About Malavika Kannan

Malavika Kannan was born in Johnstown, Pennsylvania and grew up in Central Florida in a tightly knit community of Indian immigrant families. Her parents both emigrated from South India in the 1990s, and Malavika’s earliest memories include regular visits to the public library with her parents, putting on ridiculous plays with her sister, and listening to stories of Indian mythology from her grandparents. She has known she wants to be a writer for a very long time. 

Like many young people in Florida, Malavika grew up aware of the impacts of gun violence, police violence, and racism on her community. Her first consciously, proudly American experience occurred at 16, when she and her high school classmates organized a school-wide walkout against gun violence. As a teenager, Malavika organized safer, juster communities with organizations like March For Our Lives, the Women’s March, and Giffords. 

Malavika’s formative experiences as an organizer influence her writing, an art form she views as inherently political, imaginative, and community oriented. Malavika writes about identity, culture, and politics for The Washington Post, Teen Vogue, Refinery29, and The San Francisco Chronicle, amassing an audience of nearly 50,000 online.  

During the pandemic, Malavika began writing a young adult novel about a queer Indian American girl growing up, fighting violence, and finding love in Florida. That novel became All the Yellow Suns, a coming-of-age story published by Little & Brown in the summer of 2023. Malavika had the surreal experience of completing a five-stop book tour, being profiled by The Los Angeles Times, and seeing her book in the hands of girls all over.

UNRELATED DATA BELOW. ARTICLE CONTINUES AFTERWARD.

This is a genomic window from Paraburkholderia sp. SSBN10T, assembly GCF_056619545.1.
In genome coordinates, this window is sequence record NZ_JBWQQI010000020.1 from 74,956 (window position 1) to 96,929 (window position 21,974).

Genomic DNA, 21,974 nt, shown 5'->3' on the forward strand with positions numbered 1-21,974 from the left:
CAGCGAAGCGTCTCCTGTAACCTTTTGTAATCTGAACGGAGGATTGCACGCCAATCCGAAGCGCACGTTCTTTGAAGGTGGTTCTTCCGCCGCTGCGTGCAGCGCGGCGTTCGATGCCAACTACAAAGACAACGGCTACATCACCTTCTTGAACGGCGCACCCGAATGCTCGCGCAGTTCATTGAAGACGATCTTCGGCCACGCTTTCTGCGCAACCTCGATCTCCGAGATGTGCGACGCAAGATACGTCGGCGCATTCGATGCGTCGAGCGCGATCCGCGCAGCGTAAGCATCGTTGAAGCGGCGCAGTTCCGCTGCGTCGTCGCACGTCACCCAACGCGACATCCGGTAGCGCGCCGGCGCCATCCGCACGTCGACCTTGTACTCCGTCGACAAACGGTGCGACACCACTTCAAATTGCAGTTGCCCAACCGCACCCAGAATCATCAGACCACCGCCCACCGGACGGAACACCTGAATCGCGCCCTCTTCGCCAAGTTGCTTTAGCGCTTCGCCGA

Now a senior at Stanford University, Malavika has immersed herself in creative writing, South Asian studies, and women’s literature, and will graduate with a BA in comparative studies in race & ethnicity, submitting two honors theses: a research thesis on Dalit women’s environmental writing, and a literary novel about college students during the pandemic. Malavika will pursue an MFA in fiction to hone her literary craft and prepare for a career as a novelist and professor of literature. She is grateful for all the opportunities she’s been given and hopes to continue writing queer brown girls into the narrative, and to make her family proud. 


  • MFA in Literature, TBD
  • BA in Comparative Studies in Race and Ethnicity, Stanford University

Professional Fields

Milestones and Recognition

  • Francisco P. Lopes Prize for Best Paper in the Humanities
  • Frederick Douglass Global Fellow
  • Artist Fellow, Institute for Diversity in the Arts

Related Articles

Meet More Fellows